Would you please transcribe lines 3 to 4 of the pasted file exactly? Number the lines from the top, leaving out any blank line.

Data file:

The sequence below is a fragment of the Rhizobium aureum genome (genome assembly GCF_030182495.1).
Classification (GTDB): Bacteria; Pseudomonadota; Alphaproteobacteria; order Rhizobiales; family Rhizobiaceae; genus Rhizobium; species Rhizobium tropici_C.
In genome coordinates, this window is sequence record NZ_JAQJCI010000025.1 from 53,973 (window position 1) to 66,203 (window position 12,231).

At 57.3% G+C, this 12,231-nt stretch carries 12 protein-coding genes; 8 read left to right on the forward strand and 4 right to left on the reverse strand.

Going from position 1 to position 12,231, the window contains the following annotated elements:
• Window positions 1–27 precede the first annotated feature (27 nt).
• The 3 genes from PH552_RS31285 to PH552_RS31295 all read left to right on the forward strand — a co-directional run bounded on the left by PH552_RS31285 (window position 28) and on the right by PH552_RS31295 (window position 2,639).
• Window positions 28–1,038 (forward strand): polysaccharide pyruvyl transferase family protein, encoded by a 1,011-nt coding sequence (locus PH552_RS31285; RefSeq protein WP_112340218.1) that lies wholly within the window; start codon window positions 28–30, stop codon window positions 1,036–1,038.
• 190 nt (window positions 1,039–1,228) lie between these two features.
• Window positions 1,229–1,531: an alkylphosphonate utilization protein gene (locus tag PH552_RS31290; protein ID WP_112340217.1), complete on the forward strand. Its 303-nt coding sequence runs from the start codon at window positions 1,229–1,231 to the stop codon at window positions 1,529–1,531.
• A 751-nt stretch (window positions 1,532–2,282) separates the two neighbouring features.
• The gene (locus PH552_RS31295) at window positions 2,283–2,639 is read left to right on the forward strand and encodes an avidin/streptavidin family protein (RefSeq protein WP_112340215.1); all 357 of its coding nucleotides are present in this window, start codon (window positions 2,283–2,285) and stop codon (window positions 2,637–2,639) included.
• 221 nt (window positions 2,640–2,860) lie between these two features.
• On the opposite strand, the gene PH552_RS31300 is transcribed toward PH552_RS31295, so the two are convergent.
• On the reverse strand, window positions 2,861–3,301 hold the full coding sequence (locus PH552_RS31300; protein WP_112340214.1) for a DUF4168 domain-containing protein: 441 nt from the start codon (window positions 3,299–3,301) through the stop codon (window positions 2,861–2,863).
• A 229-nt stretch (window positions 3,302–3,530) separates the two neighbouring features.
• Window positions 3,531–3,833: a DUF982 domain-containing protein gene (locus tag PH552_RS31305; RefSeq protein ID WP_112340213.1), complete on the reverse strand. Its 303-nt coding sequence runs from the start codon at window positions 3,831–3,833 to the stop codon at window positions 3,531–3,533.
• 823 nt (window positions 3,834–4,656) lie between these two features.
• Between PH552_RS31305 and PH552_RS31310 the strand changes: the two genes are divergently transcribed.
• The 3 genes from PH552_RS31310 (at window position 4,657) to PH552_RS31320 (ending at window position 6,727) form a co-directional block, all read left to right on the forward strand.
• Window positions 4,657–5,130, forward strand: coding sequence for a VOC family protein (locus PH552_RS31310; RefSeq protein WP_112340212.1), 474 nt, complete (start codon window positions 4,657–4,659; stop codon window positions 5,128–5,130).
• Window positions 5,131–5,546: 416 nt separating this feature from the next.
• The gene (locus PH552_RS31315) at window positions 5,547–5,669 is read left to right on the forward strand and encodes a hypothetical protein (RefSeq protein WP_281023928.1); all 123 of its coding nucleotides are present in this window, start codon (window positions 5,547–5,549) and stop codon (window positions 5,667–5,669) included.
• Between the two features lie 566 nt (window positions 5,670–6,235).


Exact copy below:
In genome coordinates, this window is sequence record NZ_JAQJCI010000025.1 from 53,973 (window position 1) to 66,203 (window position 12,231).

At 57.3% G+C, this 12,231-nt stretch carries 12 protein-coding genes; 8 read left to right on the forward strand and 4 right to left on the reverse strand.